By Cyril Tuohy
Preliminary responses to a major survey of employers predict the cost of health benefits per employee covered through an employer-sponsored plan will rise 3.9 percent on average in 2015.
The increase will be the result of employers covering more people in accordance with the Affordable Care Act (ACA), according to Mercer, a benefits and human resources consultancy that is conducting the survey.
Under health care reform, an estimated 22 percent of health plan sponsors are likely to increase enrollment when they open their health plans to all employees working 30 or more hours a week, Mercer’s National Survey of Employer-Sponsored Health Plans reveals.
In addition, a penalty for individuals who do not choose coverage will rise next year to a minimum of $325, so people will have incentive to seek coverage, either through their employer or in the individual market.
“The math is simple — the more employees you cover, the more you spend,” said Beth Umland, Mercer’s director of research for health and benefits. “But this additional spending isn’t accounted for when we talk about the low growth in the cost of coverage.”
Cost growth slowed to 2.1 percent in 2013, a 15-year low, Mercer said.
Mercer's findings are based on the preliminary results from its survey, which 1,700 employers responded to by Sept. 1. The survey is still in the field.
"Ultimately, around 2,800 employers will participate in the survey and the final results will be weighted to be nationally projectable," Mercer said in a news release.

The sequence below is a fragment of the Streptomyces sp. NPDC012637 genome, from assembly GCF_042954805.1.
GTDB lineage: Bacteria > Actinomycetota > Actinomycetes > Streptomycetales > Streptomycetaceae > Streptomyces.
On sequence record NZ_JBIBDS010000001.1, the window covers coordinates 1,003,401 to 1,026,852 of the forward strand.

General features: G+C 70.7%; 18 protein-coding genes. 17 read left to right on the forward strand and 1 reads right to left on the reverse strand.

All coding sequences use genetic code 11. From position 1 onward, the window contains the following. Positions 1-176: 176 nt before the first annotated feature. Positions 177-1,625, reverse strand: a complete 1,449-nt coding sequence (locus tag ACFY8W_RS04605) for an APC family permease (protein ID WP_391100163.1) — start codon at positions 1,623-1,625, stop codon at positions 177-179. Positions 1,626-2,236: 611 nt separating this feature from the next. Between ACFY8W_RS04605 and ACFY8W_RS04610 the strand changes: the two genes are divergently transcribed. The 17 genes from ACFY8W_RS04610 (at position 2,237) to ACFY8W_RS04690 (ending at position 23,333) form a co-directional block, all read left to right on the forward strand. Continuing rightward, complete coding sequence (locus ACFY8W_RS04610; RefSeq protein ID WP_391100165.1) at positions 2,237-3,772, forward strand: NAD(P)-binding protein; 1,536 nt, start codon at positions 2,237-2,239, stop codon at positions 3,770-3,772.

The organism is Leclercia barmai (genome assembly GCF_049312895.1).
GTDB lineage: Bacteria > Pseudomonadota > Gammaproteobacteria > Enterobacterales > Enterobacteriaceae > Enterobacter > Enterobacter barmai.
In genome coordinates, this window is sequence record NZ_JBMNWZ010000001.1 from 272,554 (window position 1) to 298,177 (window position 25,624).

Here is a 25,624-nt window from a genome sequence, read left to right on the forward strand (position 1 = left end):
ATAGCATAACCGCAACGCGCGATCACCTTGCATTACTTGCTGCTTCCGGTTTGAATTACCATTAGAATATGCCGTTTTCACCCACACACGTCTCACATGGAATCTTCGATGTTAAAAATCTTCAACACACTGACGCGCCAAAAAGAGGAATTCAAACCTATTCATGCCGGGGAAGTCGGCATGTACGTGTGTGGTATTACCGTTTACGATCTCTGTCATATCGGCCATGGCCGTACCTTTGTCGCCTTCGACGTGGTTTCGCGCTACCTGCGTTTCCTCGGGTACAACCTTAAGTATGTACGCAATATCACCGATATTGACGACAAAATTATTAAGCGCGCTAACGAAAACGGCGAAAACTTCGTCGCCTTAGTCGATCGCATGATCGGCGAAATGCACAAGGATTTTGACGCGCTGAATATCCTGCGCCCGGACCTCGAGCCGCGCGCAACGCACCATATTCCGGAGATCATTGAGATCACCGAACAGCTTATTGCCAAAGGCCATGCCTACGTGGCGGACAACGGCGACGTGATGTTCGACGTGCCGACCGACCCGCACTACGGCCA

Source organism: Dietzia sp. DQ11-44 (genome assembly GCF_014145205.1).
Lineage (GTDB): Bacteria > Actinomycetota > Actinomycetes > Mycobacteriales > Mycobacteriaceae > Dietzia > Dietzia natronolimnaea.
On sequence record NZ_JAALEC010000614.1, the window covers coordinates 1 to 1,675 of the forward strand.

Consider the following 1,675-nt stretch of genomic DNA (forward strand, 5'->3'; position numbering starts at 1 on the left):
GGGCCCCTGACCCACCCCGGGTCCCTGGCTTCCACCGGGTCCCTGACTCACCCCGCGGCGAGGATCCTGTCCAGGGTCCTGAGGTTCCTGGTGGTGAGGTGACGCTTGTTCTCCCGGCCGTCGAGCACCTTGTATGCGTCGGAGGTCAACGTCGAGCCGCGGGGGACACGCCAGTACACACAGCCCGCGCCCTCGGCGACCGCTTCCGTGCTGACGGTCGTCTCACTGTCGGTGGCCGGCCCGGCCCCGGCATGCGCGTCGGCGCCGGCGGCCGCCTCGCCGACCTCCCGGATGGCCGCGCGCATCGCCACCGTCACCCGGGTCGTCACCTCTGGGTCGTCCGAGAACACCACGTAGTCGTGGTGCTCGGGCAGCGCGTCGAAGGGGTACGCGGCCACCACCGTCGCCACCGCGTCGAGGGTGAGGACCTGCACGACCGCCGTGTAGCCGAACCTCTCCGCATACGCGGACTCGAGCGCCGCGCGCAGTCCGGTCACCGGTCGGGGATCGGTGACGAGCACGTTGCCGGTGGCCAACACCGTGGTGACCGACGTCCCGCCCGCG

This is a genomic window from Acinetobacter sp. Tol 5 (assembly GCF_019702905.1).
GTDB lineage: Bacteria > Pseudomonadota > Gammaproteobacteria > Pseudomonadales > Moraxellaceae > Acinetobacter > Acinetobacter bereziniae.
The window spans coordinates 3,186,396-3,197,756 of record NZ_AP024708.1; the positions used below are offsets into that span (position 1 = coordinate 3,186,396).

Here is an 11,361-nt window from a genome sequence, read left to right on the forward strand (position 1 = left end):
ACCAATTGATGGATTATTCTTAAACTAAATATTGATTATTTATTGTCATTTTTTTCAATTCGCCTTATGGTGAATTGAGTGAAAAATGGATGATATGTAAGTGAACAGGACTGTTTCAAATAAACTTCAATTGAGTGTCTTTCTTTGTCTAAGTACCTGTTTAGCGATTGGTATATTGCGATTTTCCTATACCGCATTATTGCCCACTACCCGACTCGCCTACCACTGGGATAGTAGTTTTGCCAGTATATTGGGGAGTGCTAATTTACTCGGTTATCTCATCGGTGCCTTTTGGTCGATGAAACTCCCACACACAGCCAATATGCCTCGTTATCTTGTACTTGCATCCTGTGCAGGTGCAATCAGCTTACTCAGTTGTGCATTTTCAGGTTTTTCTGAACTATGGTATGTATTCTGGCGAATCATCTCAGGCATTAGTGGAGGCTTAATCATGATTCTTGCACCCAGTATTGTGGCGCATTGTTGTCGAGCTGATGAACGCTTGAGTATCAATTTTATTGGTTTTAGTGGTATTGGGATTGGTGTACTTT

Under the ACA, nearly every American is required to have health insurance. Most people and their families will be covered through employer-sponsored plans. People who decline their employer-sponsored coverage can find coverage in the individual market or through the federal and state health exchanges.
The survey also found that 66 percent of the 1,700 respondents will make changes to their health plans next year to dampen the growth of health care costs, and that 73 percent of large employers will offer a consumer-directed health plan within three years. Consumer-directed health plans come with high deductibles.
Raising the deductible to $5,000 or $10,000 a year shifts more of the cost burden onto the employee, but it also lowers the monthly health care premium that is usually split between the employer and the employee.
About 50 percent of large employers offer high-deductible, consumer-directed health plans; and within three years, 20 percent of large employers say it will be the only choice available to employees, up from 6 percent of employers currently, the survey found.
“The move toward high-deductible, consumer-directed plans is spurring other changes as well, such as more voluntary options,” Watts said. “While some employees are comfortable with a lower level of coverage, offering supplemental insurance alongside a high-deductible plan gives employees access to more protection if they want it.”
Cyril Tuohy is a writer based in Pennsylvania. He has covered the financial services industry for more than 15 years. Cyril may be reached at firstname.lastname@example.org.
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